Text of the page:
United States District Court, M.D. Alabama, Eastern Division
MYRON H. THOMPSON, District Judge.
This case is currently before the court on plaintiff Caron Gibson's and defendant East Alabama Medical Center's joint motion for approval of settlement of Gibson's claim under the Fair Labor Standards Act (FLSA), 29 U.S.C. §§ 201-219. Based on the evidence presented at a hearing on July 1, 2015, and for the reasons that follow, the motion will be granted and the settlement approved.
Because the FLSA was enacted to protect workers from the poor wages and long hours that can result from great inequalities in bargaining power between employers and employees, the FLSA's provisions are mandatory and, except in two narrow circumstances, are generally not subject to bargaining, waiver, or modification by contract or settlement. Brooklyn Savings Bank v. O'Neil, 324 U.S. 697, 706 (1945). The first exception is that the Secretary of Labor may supervise the payment of back wages to employees; employees who accept such payments waive their rights to bring suits for liquidated damages, provided the employer pays the back amount in full. 29 U.S.C. § 216(c); Lynn's Food Stores, Inc. v. United States, 679 F.2d 1350, 1352-53 (11th Cir. 1982).
The second route to a FLSA settlement, and the one that is applicable here, occurs when an employee brings a private action for back wages under 29 U.S.C § 216(b), the employee and employer present a proposed settlement to the district court, and the district court reviews the settlement and enters "a stipulated judgment" based on it. Lynn's Food Stores, 679 F.2d at 1354-1355 ("Settlements may be permissible in the context of a suit brought by employees under the FLSA for back wages because initiation of the action by the employees provides some assurance of an adversarial context. The employees are likely to be represented by an attorney who can protect their rights under the statute. Thus, when the parties submit a settlement to the court for approval, the settlement is more likely to reflect a reasonable compromise of disputed issues than a mere waiver of statutory rights brought about by an employer's overreaching.").
In reviewing a settlement of a FLSA private claim, a court must "scrutiniz[e] the settlement for fairness, " id. at 1353, and determine that the settlement is a "fair and reasonable resolution of a bona fide dispute over FLSA provisions." Id. at 1355. "If a settlement in an employee FLSA suit does reflect a reasonable compromise over issues, such as FLSA coverage or computation of back wages, that are actually in dispute[, ]... the district court [may] approve the settlement in order to promote the policy of encouraging settlement of litigation." Id. at 1354; see also Stalnaker v. Novar Corp., 293 F.Supp.2d 1260, 1262-63 (M.D. Ala. 2003) (Thompson, J.).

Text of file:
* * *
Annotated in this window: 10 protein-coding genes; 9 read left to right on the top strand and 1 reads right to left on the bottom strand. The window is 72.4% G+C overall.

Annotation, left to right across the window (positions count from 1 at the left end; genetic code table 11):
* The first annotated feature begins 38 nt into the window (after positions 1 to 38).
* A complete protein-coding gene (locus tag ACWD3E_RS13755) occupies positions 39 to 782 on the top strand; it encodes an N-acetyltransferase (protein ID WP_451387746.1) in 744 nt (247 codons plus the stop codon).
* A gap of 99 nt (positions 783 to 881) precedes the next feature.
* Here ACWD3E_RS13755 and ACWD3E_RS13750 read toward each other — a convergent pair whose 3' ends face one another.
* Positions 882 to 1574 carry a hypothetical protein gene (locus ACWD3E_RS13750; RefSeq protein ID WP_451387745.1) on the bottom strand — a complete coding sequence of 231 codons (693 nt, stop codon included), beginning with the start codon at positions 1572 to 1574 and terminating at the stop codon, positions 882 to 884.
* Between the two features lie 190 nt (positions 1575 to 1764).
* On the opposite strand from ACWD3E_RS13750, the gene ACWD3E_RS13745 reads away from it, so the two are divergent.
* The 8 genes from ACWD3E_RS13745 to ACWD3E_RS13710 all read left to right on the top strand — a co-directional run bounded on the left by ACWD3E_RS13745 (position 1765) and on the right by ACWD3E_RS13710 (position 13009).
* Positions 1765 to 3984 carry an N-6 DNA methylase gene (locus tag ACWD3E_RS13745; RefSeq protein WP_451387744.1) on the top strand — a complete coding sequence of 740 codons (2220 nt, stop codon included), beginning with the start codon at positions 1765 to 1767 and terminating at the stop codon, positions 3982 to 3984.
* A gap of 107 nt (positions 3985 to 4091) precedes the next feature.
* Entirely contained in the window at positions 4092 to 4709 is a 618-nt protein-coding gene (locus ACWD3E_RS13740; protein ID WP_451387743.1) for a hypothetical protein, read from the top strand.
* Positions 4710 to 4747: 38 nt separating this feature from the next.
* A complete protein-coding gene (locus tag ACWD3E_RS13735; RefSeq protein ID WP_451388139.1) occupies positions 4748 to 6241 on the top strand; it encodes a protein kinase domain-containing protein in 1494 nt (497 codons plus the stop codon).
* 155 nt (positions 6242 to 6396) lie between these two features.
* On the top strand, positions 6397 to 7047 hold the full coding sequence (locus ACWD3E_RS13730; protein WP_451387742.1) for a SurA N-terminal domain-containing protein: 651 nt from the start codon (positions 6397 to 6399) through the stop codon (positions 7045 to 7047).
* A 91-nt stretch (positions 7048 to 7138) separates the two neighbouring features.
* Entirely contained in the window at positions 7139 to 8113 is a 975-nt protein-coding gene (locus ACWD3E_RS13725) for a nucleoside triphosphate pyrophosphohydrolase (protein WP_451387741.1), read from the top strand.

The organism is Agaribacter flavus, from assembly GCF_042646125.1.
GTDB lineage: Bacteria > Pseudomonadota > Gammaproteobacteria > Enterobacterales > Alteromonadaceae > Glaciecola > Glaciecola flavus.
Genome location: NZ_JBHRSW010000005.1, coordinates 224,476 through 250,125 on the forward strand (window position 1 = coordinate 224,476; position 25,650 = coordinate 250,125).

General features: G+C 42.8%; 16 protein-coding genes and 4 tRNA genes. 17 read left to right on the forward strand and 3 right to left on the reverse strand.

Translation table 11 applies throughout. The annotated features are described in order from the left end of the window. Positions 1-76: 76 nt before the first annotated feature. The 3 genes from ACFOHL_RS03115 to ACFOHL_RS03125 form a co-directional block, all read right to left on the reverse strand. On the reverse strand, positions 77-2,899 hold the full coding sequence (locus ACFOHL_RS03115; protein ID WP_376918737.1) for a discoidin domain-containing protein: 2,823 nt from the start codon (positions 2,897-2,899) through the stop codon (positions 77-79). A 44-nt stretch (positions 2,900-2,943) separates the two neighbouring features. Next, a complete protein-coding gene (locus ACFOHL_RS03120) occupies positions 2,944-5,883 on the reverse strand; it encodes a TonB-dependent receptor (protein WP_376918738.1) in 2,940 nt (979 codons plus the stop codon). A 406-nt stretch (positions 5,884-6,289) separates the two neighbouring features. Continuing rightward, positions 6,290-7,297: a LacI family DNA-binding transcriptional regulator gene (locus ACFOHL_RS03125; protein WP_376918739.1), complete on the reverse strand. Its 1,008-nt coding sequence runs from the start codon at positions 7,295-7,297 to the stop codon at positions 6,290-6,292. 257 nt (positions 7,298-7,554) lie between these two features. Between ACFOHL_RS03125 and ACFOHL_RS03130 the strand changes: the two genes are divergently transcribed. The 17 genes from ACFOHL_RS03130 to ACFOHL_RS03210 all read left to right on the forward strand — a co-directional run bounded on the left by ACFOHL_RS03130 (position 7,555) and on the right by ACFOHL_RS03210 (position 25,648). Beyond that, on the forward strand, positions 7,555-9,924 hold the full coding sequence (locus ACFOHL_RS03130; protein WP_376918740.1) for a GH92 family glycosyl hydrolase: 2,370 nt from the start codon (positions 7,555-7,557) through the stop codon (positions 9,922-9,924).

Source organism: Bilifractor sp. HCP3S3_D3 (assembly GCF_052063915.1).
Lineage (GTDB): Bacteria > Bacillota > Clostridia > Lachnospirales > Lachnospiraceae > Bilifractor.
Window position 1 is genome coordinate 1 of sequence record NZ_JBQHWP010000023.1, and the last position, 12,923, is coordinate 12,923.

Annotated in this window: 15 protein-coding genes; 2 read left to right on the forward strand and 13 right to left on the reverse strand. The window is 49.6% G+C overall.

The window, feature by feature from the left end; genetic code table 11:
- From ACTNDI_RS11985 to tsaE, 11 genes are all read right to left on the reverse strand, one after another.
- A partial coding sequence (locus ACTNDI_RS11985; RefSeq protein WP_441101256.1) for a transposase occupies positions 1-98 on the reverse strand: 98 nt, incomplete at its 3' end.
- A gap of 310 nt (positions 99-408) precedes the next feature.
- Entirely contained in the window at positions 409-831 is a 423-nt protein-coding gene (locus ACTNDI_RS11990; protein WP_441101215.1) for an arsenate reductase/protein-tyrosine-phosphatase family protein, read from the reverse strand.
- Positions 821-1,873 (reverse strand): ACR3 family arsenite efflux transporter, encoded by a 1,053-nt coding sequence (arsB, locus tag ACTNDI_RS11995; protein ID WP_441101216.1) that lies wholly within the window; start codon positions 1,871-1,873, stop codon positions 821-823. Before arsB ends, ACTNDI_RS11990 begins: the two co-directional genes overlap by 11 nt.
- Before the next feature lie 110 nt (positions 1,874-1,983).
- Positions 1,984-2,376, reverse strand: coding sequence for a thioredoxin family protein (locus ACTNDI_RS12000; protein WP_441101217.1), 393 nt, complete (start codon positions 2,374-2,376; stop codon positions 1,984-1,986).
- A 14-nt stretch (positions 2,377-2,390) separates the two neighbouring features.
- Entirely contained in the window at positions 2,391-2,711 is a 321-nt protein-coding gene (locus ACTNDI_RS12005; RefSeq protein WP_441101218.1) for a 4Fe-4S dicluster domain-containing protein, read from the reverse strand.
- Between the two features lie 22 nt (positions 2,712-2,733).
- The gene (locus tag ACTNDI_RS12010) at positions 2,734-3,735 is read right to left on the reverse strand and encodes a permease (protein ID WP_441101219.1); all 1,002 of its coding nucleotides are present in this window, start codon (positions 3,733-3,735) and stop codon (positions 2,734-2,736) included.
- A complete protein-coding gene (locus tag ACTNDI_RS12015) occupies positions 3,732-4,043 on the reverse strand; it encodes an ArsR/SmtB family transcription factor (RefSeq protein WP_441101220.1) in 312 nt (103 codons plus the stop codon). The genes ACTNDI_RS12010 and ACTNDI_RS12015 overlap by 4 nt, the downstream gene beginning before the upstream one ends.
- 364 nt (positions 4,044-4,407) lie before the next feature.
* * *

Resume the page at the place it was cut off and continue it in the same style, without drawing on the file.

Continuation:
In this case, Gibson claimed that she was denied overtime pay for working before her shift started and working through lunch breaks. After the parties determined that she was paid for working before her shift, the only remaining FLSA issue was her lunch breaks. Specifically, Gibson worked over 500 lunches, which allegedly were not counted towards her hours worked. The parties settled this claim for $4, 400. Of this $4, 400, Gibson will receive $3, 000 and her counsel will receive $1, 000 in attorney's fees and $400 in costs.
After speaking with Gibson and reviewing the settlement agreement at the July 1 hearing, the court concludes that the settlement is a fair and reasonable resolution of this case. There are bona fide disputes over FLSA provisions, including whether Gibson was exempt under the statute, whether she is entitled to recover liquidated damages, and whether her claims are barred by the statute of limitations. Further, as all parties agree, the $3, 000 is reasonable compensation for the hours that she worked during her lunch break for which she originally was not compensated.
Based on the settlement, the parties have stipulated to a judgment dismissing this case. ...